PETALING JAYA: They have to deal with endless rounds of cooking, cleaning and scrubbing.
“It’s not so easy,” said homemaker Qurnisha Hamka, 33.
And there is always the risk of getting hurt while they are busy with household chores.
“Don’t assume that there are no accidents at home. There’s no guarantee that you won’t be splattered with hot oil while cooking. Or you may accidentally touch a hot pan. You may also slip while cleaning the toilet,” she said.
As such, she feels more protected following the passing of the Housewives’ Social Security Bill in the Dewan Rakyat last Monday, which would allow housewives to contribute to the Housewife Social Security Scheme (SKSSR).
The Bill offers voluntary insurance protection for some three million Malaysian housewives aged below 55.
Qurnisha said the scheme, which is managed via the Social Security Organisation (Socso), was also an indication that work done by housewives was acknowledged and appreciated.
“As housewives, we don’t have any contributions that protect us except for insurance. So, when we have this contribution, it is an advantage for mothers,” she said.
Wan Anis Ilyani Wan Mohd Azhar, 34, said the scheme was a saviour since accidents could happen anywhere, anytime.
“Since I’m self-employed with no regular income, this scheme is very helpful. It also allows husbands to show concern and take care of their wives’ needs,” the home baker said.
Under the scheme, a husband can choose to contribute for his wife – if he opts to do this, he would need to inform Socso.
Economics and social protection expert Datuk Emeritus Prof Dr Norma Mansor of Universiti Malaya said it was a move in the right direction for the government, through Socso, to come up with social security for housewives.
She encouraged housewives to protect themselves through SKSSR.
Prof Norma said data on Malaysian women labour force participation showed that 45% of women of working age are not in the workforce, but Malaysia’s social protection, prior to SKSSR, is employment-based.
“It means that if you’re not in employment then you’re not covered by any kind of social protection,” she said.
She explained that a good social protection would address two things: coverage (how many people it covers) and adequacy (if the coverage is enough to financially support the insured).
“It is not necessary for you to have both, but if you want to have both, then the cost will be high.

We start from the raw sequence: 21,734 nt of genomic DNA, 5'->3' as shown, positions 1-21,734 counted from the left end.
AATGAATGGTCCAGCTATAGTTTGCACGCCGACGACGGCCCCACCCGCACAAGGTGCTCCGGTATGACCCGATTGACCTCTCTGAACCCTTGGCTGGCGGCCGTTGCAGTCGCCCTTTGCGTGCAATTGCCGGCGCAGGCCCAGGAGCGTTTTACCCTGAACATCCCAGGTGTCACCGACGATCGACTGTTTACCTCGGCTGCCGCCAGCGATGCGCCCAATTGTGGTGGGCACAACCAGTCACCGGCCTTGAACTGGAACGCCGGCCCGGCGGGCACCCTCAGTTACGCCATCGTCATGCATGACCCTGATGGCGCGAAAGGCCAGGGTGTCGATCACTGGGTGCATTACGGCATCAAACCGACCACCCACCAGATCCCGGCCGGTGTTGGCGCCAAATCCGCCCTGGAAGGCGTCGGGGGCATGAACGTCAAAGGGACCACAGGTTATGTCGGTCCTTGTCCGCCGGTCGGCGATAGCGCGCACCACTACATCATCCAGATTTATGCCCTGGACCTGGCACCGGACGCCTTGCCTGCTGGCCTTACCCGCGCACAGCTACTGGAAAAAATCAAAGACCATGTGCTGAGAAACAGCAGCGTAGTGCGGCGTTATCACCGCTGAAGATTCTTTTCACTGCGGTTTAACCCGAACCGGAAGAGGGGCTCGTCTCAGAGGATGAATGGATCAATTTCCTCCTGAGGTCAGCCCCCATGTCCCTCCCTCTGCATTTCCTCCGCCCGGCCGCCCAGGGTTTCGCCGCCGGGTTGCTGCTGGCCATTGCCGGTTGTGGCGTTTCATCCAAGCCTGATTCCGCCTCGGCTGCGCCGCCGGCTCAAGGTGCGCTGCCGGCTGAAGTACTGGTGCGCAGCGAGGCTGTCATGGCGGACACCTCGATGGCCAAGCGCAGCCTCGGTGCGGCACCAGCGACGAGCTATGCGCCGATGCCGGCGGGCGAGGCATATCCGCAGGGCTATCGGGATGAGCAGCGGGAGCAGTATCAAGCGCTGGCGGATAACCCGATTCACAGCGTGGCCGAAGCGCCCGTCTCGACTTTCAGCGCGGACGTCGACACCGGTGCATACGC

“If the government is contributing and supporting the B40 group, then it would cost the government more if they want to give higher protection or wider coverage.
“What’s important for us in Malaysia is to have wider coverage, which means more people covered by social protection,” she said.
Prof Norma added that the scheme is a good start and can be extended further after its implementation.
“I would encourage housewives to set aside RM10 a month because although the coverage is small, at least there is some kind of coverage against injury and death,” she said.
Socso chief executive Datuk Seri Dr Mohammed Azman Aziz Mohammed said Socso believed that the Bill is effective for housewives and stay-at-home mothers because it provides a social safety net that safeguards their welfare.
The proposed Act, he said, covers housewives, whether they are stay-at-home mothers or working and part-time housewives against any accidents, illnesses or incidents resulting in permanent disability or an invalidity that affects their normal duties.
He explained that the payment of contributions to the SKSSR by the housewives or other parties, including husbands, is on a voluntary basis.
“If a housewife opts to be protected from domestic accidents or invalidity, the payment of contributions will apply for a period of 12 consecutive months. The contribution payment of RM120 a year needs to be made before the coverage under the scheme takes effect,” he said.
As for the husband who chooses to contribute for his wife, the concept of “once in, always in” will be applied once he informs Socso. It is mandatory then for him to pay for his wife’s contributions, he said.
“If a husband who chooses to contribute for his wife dies or gets divorced from the wife, the ‘once in, always in’ contributions payment becomes void,” he said.
He added that if a housewife decides to work, be it in formal or informal sectors, the SKSSR coverage still remains and the housewife will continue to be protected when she performs household activities outside her work, until the end of the coverage period.
“This scheme will not be a burden to housewives since it is voluntary. Housewives who cannot afford to contribute and are in the i-Suri category will be covered under this scheme, in which the contributions will be made by the government,” he said.